| 9 years ago||
|Glenn Dorsey: 'I'd love to be a Bird'
If available, LSU tackle could solidify Falcons' defensive front
Indianapolis – A twinkle flickers in Falcons coach Mike Smith's eyes when he talks about the middle of a defense.
As Jacksonville defensive coordinator he had Marcus Stroud and John Henderson anchoring his defense. When those behemoths needed a break, Smith sent in former Falcons tackle Grady Jackson for part of last season and in the playoffs.
With the No. 3 pick in the NFL's 2008 draft, the Falcons may have a chance to fortify the middle of their defense. Louisiana State University's Glenn Dorsey could be available. The Falcons must examine extensive medical reports on the tackle.
Indianapolis president Bill Polian has a long history of picking top talent. Polian scouted Dorsey when the Tigers played Notre Dame in the Sugar Bowl following the 2006 season.
"He was a force," Polian said. "He can do it all. He can stop the run. He can rush the passer. He can beat you one-on-one."
While part of the defensive tackles' job is to take up blockers, Dorsey has shown that he's more than just a space-eater. His unit helped LSU to its BCS national championship title last season.
"I'm not sure that many people can win a battle one-on-one against him in pass protection," Polian said. "To have a player that's inside like that, that is a force, that's good, a real positive."
Miami has the first pick in the draft, followed by St. Louis. Both could snap up Dorsey before the Falcons get a chance on April 26th in New York.
"He's an impact guy, he's an every-down guy, first, second and third," said Billy Devaney, St. Louis' vice president of player personnel after leaving his a.ssistant general manager's position with the Falcons this year. "He elevates people around him, makes them better. ... The guy's going to be a great pro."
A possible draft scenario would be Miami drafting quarterback Matt Ryan and St. Louis taking defensive lineman Chris Long. That would set up the Dorsey to Atlanta move at No. 3.
"I'd love to go to the Falcons," Dorsey said. "I'd love to be a Bird."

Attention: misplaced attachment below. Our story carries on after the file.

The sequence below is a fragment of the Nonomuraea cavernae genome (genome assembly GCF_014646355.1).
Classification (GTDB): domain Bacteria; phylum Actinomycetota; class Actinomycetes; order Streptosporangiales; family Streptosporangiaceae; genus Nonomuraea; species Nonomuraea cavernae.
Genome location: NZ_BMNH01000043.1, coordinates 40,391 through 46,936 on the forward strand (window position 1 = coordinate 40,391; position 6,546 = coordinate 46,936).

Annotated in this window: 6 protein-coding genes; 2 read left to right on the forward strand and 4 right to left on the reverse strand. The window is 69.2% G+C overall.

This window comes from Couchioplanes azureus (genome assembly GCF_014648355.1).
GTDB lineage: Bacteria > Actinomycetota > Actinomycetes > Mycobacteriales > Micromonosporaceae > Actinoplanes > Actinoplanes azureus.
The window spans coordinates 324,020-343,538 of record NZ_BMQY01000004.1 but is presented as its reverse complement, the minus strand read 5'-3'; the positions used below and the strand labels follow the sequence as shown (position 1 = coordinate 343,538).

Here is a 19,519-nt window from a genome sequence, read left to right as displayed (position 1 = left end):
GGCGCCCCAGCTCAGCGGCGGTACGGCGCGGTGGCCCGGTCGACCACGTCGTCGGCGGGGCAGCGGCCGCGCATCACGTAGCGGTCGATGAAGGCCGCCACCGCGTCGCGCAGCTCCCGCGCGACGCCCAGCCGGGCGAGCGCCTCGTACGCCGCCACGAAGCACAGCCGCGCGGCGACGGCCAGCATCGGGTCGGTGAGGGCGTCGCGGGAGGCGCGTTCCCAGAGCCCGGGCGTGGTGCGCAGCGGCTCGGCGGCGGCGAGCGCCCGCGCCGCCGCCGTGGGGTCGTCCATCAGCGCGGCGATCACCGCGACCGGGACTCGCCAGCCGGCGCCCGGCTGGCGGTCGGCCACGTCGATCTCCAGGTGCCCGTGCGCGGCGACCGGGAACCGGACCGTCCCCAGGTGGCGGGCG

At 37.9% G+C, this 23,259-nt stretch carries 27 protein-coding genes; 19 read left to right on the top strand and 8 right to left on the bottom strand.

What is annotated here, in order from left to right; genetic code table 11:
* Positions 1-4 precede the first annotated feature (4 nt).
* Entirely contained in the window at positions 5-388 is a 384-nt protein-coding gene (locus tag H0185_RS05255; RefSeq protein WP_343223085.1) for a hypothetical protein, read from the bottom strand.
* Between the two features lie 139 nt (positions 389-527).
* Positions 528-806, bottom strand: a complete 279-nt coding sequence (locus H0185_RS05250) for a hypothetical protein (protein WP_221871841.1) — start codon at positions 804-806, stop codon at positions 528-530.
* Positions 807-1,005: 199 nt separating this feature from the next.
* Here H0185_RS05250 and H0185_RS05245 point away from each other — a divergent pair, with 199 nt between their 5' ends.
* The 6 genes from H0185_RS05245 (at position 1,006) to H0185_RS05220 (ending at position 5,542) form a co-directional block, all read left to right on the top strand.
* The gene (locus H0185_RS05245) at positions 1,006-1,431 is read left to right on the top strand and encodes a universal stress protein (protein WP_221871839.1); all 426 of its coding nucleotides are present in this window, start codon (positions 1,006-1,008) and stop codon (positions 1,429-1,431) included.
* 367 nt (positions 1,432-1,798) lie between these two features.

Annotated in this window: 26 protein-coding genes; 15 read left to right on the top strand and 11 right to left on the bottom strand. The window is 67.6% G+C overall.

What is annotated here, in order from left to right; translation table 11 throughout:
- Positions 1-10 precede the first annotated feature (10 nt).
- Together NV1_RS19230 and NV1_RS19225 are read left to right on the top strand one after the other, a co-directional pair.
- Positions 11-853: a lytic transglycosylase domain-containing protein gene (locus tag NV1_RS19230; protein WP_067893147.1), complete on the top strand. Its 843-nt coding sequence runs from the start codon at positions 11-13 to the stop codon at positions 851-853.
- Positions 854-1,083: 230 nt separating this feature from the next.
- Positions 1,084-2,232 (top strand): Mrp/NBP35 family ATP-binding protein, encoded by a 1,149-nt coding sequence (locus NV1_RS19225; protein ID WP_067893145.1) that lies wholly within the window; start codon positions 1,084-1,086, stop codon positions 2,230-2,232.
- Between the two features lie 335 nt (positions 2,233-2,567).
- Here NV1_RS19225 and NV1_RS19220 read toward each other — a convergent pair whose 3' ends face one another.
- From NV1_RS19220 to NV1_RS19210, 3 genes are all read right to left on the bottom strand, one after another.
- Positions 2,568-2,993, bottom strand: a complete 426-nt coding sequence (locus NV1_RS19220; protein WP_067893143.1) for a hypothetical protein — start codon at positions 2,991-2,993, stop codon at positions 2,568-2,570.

Dorsey did not to workout at the NFL scouting combine. He measured 6-feet-1 1/4 and weighed 297 pounds. However, his a.ssortment of injuries at LSU, including a stress fracture in the right tibia, sent off a medical alert.
Dorsey was at the hospital from 9 a.m. to 6:30 p.m. on Saturday, getting tests.
"MRI's, CAT scans, everything," Dorsey said. "(There were) things from high school that they wanted to check out. It was quite interesting."
Dorsey, who plans to workout for the scouts on LSU's pro day on March 26, noted that he played in all games last season with the injury.
"I know I had a hairline fracture my junior year on my right tibia," Dorsey said. "I'm not sure how the test came out."
He remembers how the injury happened.
"I bumped it up against something in the weight room," Dorsey said.
On the field, a lot of teams have tried to block into Dorsey's knees with chop blocks.
"I've seen quite a few," Dorsey said. "Most of the time you are able to slide your foot with it. But a couple of times, I just got caught in it at the wrong time."
He's seen an a.ssortment of block attempts designed to slow him down. One, against Auburn last season, resulted in an injured right knee.
"It just happened in a play where a guy accidentally went high on me and a guy hit me low," Dorsey said. "It kind of twisted my knee up a little bit."
The Auburn block drew the ire of LSU head coach Les Miles. But Dorsey has moved on.
"I'm not concerned about it," Dorsey said. "I let it go."
Dorsey seemed to take the extra medical scrutiny in stride.
"I'm not surprised by it at all, there's a lot of money they put in," Dorsey said. "Even if you were not hurt you are going to be sore after all these examinations."